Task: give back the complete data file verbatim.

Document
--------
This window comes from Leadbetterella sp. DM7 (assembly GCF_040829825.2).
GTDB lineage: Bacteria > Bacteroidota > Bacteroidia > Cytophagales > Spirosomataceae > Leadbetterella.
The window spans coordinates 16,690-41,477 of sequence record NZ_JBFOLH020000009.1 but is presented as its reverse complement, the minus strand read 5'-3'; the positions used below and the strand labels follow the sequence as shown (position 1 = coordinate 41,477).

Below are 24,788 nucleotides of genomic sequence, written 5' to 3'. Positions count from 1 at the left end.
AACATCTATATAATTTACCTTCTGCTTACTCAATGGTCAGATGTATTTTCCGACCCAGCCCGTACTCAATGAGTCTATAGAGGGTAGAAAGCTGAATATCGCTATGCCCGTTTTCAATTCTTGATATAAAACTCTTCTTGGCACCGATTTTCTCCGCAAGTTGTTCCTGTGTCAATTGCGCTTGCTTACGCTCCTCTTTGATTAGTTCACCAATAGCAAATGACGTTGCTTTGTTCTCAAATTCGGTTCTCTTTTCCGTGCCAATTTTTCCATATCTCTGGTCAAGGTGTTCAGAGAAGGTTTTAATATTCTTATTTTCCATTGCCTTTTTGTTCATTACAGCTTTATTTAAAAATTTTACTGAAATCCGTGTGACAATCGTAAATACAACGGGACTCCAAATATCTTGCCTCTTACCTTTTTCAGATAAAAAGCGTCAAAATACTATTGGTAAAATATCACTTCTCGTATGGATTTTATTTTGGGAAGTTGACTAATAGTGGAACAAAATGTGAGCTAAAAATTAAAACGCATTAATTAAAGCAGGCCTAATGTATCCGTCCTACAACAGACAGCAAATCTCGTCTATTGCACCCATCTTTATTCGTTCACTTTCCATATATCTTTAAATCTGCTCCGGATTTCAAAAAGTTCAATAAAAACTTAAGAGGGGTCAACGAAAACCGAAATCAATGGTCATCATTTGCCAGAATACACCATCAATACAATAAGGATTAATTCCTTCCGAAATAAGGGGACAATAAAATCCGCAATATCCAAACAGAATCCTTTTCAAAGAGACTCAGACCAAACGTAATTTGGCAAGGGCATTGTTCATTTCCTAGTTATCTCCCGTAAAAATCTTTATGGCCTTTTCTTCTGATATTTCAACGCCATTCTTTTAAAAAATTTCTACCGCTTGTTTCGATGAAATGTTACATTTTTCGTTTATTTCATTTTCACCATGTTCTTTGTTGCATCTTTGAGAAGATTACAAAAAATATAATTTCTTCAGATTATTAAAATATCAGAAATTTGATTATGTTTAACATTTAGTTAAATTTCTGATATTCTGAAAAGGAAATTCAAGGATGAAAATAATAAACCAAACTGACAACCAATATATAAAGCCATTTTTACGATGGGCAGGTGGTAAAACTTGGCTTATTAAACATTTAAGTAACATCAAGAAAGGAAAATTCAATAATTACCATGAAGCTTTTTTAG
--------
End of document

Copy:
This window comes from Leadbetterella sp. DM7 (assembly GCF_040829825.2).
GTDB lineage: Bacteria > Bacteroidota > Bacteroidia > Cytophagales > Spirosomataceae > Leadbetterella.
The window spans coordinates 16,690-41,477 of sequence record NZ_JBFOLH020000009.1 but is presented as its reverse complement, the minus strand read 5'-3'; the positions used below and the strand labels follow the sequence as shown (position 1 = coordinate 41,477).

Below are 24,788 nucleotides of genomic sequence, written 5' to 3'. Positions count from 1 at the left end.
AACATCTATATAATTTACCTTCTGCTTACTCAATGGTCAGATGTATTTTCCGACCCAGCCCGTACTCAATGAGTCTATAGAGGGTAGAAAGCTGAATATCGCTATGCCCGTTTTCAATTCTTGATATAAAACTCTTCTTGGCACCGATTTTCTCCGCAAGTTGTTCCTGTGTCAATTGCGCTTGCTTACGCTCCTCTTTGATTAGTTCACCAATAGCAAATGACGTTGCTTTGTTCTCAAATTCGGTTCTCTTTTCCGTGCCAATTTTTCCATATCTCTGGTCAAGGTGTTCAGAGAAGGTTTTAATATTCTTATTTTCCATTGCCTTTTTGTTCATTACAGCTTTATTTAAAAATTTTACTGAAATCCGTGTGACAATCGTAAATACAACGGGACTCCAAATATCTTGCCTCTTACCTTTTTCAGATAAAAAGCGTCAAAATACTATTGGTAAAATATCACTTCTCGTATGGATTTTATTTTGGGAAGTTGACTAATAGTGGAACAAAATGTGAGCTAAAAATTAAAACGCATTAATTAAAGCAGGCCTAATGTATCCGTCCTACAACAGACAGCAAATCTCGTCTATTGCACCCATCTTTATTCGTTCACTTTCCATATATCTTTAAATCTGCTCCGGATTTCAAAAAGTTCAATAAAAACTTAAGAGGGGTCAACGAAAACCGAAATCAATGGTCATCATTTGCCAGAATACACCATCAATACAATAAGGATTAATTCCTTCCGAAATAAGGGGACAATAAAATCCGCAATATCCAAACAGAATCCTTTTCAAAGAGACTCAGACCAAACGTAATTTGGCAAGGGCATTGTTCATTTCCTAGTTATCTCCCGTAAAAATCTTTATGGCCTTTTCTTCTGATATTTCAACGCCATTCTTTTAAAAAATTTCTACCGCTTGTTTCGATGAAATGTTACATTTTTCGTTTATTTCATTTTCACCATGTTCTTTGTTGCATCTTTGAGAAGATTACAAAAAATATAATTTCTTCAGATTATTAAAATATCAGAAATTTGATTATGTTTAACATTTAGTTAAATTTCTGATATTCTGAAAAGGAAATTCAAGGATGAAAATAATAAACCAAACTGACAACCAATATATAAAGCCATTTTTACGATGGGCAGGTGGTAAAACTTGGCTTATTAAACATTTAAGTAACATCAAGAAAGGAAAATTCAATAATTACCATGAAGCTTTTTTAG